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keithp

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TeleMini v3 is a major upgrade to our TeleMini v1 product. TeleMini remains the worlds smallest dual-deploy altimeter with built-in telemetry and radio beacon for tracking.
  • Recording altimeter for model rocketry
  • Supports dual deployment (can fire 2 ejection charges)
  • 70cm ham-band transceiver for telemetry downlink and radio direction finding
  • Barometric pressure sensor good to 100k feet MSL
  • Uses a single LiPo rechargeable battery
  • 512kB flight data storage
  • 1.7 x 0.5 inch board designed to fit inside 18mm airframe coupler tube

https://altusmetrum.org/TeleMini

These are available today from our web store

https://shop.gag.com/flight-computers/telemini-v3.html

AltOS 1.7 includes firmware and software updates to support TeleMini v3. The new computer software is available at

https://altusmetrum.org/AltOS

A new version of the AltosDroid application is available in the Google Play Store.
 

dhbarr

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Hot dag, been waiting for this one to drop. Ordered!
 

smugglervt

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After having read up on all the GPS and Rf options out there for tracking rockets and confusing myself to no end, can someone explain to me in non-technical terms if this telemini is an out of the box ready solution for rocket locating with the Android app or is more hardware required?
 

ksaves2

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After having read up on all the GPS and Rf options out there for tracking rockets and confusing myself to no end, can someone explain to me in non-technical terms if this telemini is an out of the box ready solution for rocket locating with the Android app or is more hardware required?
RDF tracker on I believe the 70cm ham band. You likely need a Ham license and an appropriate receiver, attenuator and Yagi antenna to track properly.
Not a GPS tracker but the trade off is you don't have to carry the extra weight of the GPS receiver in the rocket but you don't get the accuracy of a telemetered GPS position.

I wouldn't recommend using this to go out on the playa out west to try to break a record unless one is willing to risk losing the whole shebang. The subsurface salts in the lakebed soak up Rf like a sponge so once the rocket is down, the ground footprint of the tracker is very short range. O.K. when at altitude but once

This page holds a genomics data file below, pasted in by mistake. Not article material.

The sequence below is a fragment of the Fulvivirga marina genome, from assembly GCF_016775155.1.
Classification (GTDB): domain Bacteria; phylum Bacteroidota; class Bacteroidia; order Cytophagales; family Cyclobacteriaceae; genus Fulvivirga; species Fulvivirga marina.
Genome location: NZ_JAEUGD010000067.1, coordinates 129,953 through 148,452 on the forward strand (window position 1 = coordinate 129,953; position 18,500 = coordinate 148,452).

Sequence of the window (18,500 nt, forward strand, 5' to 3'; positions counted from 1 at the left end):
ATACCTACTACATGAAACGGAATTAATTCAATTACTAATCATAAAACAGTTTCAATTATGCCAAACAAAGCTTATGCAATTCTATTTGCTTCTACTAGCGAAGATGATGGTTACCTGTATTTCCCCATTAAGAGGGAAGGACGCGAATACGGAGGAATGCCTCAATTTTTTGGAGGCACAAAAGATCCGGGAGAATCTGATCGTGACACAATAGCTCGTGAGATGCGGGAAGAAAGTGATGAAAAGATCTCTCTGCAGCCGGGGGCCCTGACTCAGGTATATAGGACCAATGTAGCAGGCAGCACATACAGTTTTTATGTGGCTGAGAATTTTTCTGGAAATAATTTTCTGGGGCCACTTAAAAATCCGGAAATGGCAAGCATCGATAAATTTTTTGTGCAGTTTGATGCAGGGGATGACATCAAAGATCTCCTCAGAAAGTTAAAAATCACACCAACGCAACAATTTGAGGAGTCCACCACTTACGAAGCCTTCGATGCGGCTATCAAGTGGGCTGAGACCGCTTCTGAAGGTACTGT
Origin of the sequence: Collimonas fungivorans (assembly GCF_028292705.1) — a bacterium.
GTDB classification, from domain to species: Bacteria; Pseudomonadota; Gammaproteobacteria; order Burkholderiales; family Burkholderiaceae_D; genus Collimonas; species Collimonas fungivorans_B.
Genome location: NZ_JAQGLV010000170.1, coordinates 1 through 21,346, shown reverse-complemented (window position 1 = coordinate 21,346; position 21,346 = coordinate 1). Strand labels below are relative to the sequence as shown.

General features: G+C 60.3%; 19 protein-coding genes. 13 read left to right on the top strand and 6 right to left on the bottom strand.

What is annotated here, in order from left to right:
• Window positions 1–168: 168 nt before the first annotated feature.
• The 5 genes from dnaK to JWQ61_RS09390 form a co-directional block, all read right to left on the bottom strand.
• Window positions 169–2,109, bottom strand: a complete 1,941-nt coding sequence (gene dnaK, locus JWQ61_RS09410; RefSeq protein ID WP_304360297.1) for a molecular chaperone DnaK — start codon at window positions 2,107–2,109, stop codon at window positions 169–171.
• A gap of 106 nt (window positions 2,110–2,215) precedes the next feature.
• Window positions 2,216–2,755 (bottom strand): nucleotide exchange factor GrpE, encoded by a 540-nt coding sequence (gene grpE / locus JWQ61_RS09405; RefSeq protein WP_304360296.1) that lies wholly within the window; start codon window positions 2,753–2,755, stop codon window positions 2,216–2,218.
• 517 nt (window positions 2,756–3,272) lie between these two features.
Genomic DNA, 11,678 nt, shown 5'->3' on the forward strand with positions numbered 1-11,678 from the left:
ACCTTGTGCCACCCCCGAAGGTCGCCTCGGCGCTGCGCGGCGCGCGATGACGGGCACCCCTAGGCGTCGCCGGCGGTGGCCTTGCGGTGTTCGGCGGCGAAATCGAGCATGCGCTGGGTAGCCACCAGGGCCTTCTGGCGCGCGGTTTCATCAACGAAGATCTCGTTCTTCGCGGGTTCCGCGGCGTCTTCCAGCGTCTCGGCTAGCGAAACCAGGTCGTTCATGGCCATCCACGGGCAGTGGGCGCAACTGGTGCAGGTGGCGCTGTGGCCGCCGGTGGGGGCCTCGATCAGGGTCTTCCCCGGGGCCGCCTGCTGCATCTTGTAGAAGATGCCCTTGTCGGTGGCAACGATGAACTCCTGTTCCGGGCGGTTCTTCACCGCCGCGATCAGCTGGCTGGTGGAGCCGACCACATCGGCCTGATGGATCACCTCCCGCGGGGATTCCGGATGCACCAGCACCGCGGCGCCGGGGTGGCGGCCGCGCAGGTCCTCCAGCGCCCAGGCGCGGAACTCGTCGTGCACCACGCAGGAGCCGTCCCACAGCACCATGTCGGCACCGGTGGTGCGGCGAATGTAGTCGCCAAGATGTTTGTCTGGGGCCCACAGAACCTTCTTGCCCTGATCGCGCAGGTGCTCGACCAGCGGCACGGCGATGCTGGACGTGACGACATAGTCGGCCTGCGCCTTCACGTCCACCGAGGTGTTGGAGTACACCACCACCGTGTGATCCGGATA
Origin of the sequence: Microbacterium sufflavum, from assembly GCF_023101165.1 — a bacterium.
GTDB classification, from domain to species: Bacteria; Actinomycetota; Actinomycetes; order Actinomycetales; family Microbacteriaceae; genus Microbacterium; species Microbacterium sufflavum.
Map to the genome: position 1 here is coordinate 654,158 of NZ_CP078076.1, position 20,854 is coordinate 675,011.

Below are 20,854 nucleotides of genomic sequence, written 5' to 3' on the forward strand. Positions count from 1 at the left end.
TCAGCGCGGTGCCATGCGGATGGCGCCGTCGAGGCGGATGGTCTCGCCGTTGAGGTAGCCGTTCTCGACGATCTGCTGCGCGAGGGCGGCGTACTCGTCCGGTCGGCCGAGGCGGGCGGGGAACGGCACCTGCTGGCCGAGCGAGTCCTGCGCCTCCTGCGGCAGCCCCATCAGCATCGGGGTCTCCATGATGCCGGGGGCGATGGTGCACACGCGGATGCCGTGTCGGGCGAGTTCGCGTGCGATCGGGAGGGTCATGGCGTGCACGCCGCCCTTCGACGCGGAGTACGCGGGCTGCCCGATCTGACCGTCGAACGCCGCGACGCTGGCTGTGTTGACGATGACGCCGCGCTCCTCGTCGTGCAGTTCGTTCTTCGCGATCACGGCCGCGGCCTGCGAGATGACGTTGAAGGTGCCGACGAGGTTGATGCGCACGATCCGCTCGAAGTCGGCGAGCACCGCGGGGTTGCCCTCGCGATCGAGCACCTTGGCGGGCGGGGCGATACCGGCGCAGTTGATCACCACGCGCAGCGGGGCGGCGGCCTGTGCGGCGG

it's down, unless one can hold a tight bearing track to the rocket it will be very hard to home in. I've never been out there but have seen postings that
many consider GPS mandatory for some really extreme flights on the playa. On Midwest farmland it will perform better. Kurt
 
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keithp

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After having read up on all the GPS and Rf options out there for tracking rockets and confusing myself to no end, can someone explain to me in non-technical terms if this telemini is an out of the box ready solution for rocket locating with the Android app or is more hardware required?
As Kurt says, TeleMini provides a simple radio beacon which can be used, in conjunction with a 70cm amateur receiver, for Radio Direction Finding (RDF). This involves using a directional antenna and signal strength measurements to estimate the direction from the receiver to the beacon. With practice, this is a fine way of locating your rocket. It is not as easy as using a GPS-based tracker, like our TeleMega, TeleMetrum or TeleGPS devices. We're still working on how we might be able to create a GPS-enabled tracker in this tiny size.

TeleMini also provides telemetry data which can be received with our TeleBT or TeleDongle products connected to a laptop or android device so that you can track the state of the rocket (speed, acceleration and height). You can also use one of those devices to download flight data as TeleMini doesn't have a USB connector on the board.
 

stealth6

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Does it record/store more than one flight?

s6
 

ksaves2

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Agree it's a good way to find a rocket and folks have been doing that for years before GPS tracking was viable. RDF is extremely helpful with rockets that land a fair distance away but
one gets a "visual" at the limits of vision just before touchdown. At least there is a visual bearing augmented by the tracker as to how to proceed. Locking a bearing on a completely sight
unseen flight takes practice and the goal is getting within the ground footprint of the tracker to pick up a signal to home in on. If there is a tracker failure in flight, one can be out of luck
if a visual is not seen on descent.

If going with a completely sight unseen rocket flight, an edge can be had if one sims the heck out of the intended flight and note the total flight times. Get a list of the times and
use a stop watch when the launch button is pushed. The elapsed time can give some empiric idea of the flight events, although it seems the Tele-Mini can telemeter that info to make it even
easier. When it's expected that the rocket should be getting lower, that's the time to really concentrate on getting a good bearing and lock it in before the signal is lost.
I think an electronic attenuator is smoother in that regard as opposed to a mechanical one.

One other thing to optimize the final fix is to use a handheld mapping GPS that in Garmin parlance is "Sight n' Go". One can sight a distant object and lock a bearing "to" that object
to maintain the bearing. This is great for modrocs one sees landing at a distance that perhaps end up in tall grass. Sight it up and lock it in before touchdown. Just keep walking that line and there's a good chance it will get you close. Now if it's completely sight unseen with an RDF rocket, one can hold the mapping GPS parallel to the Yagi beam and once the signal is lost, lock the bearing. They now have a line they can walk under auspices of their GPS that will greatly increase one's chances of getting within the ground footprint of the tracker and not experience randomly getting off course.